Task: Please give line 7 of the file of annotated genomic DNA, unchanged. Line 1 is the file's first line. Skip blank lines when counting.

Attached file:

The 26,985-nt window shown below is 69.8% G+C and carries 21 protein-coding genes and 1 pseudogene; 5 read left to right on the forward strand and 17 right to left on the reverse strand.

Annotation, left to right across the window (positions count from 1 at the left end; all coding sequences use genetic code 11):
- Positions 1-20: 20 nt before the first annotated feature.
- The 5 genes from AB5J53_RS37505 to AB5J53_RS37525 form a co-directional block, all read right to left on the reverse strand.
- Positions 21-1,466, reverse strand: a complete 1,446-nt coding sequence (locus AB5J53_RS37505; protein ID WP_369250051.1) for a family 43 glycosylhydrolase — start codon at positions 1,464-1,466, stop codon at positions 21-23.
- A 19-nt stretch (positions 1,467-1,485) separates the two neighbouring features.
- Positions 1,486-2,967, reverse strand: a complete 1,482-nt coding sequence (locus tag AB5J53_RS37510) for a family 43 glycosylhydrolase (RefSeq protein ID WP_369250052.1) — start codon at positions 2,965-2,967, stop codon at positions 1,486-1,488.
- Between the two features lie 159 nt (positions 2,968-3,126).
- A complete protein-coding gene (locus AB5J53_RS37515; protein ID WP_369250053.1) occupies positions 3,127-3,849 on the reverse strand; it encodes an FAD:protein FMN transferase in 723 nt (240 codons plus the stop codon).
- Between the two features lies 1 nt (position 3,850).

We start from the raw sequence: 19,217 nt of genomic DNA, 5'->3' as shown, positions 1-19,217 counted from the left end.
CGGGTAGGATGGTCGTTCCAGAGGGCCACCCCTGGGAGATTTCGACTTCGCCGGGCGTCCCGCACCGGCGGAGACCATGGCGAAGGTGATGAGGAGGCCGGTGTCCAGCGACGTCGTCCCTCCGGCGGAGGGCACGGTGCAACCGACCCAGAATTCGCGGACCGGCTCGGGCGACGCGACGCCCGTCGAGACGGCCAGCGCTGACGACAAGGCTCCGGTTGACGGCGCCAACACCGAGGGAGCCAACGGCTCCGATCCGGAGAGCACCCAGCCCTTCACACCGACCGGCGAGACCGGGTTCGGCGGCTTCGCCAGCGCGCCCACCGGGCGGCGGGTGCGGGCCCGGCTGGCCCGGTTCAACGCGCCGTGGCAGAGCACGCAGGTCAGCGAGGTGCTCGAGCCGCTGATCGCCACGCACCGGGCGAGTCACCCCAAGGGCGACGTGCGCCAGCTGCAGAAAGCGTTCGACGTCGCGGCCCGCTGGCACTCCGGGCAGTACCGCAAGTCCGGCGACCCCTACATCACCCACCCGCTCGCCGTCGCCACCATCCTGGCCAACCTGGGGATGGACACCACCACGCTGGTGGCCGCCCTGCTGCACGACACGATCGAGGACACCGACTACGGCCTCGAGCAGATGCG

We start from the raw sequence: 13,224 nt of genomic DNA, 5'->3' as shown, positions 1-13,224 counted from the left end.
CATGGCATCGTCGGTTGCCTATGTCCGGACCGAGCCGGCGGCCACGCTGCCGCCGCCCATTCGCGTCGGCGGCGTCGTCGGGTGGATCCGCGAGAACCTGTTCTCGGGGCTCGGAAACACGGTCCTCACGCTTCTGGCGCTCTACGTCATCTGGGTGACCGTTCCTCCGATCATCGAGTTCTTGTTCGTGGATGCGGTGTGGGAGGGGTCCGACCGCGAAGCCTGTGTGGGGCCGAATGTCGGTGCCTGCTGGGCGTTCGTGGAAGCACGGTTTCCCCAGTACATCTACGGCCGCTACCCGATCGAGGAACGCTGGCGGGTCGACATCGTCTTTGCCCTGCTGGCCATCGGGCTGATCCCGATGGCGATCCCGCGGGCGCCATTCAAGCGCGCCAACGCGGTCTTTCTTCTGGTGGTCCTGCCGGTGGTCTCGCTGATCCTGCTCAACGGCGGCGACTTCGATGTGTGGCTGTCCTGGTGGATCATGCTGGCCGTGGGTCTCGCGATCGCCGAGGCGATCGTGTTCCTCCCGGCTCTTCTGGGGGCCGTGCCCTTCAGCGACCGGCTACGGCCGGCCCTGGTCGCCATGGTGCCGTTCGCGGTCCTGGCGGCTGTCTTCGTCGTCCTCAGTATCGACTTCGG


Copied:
- Positions 1,486-2,967, reverse strand: a complete 1,482-nt coding sequence (locus tag AB5J53_RS37510) for a family 43 glycosylhydrolase (RefSeq protein ID WP_369250052.1) — start codon at positions 2,965-2,967, stop codon at positions 1,486-1,488.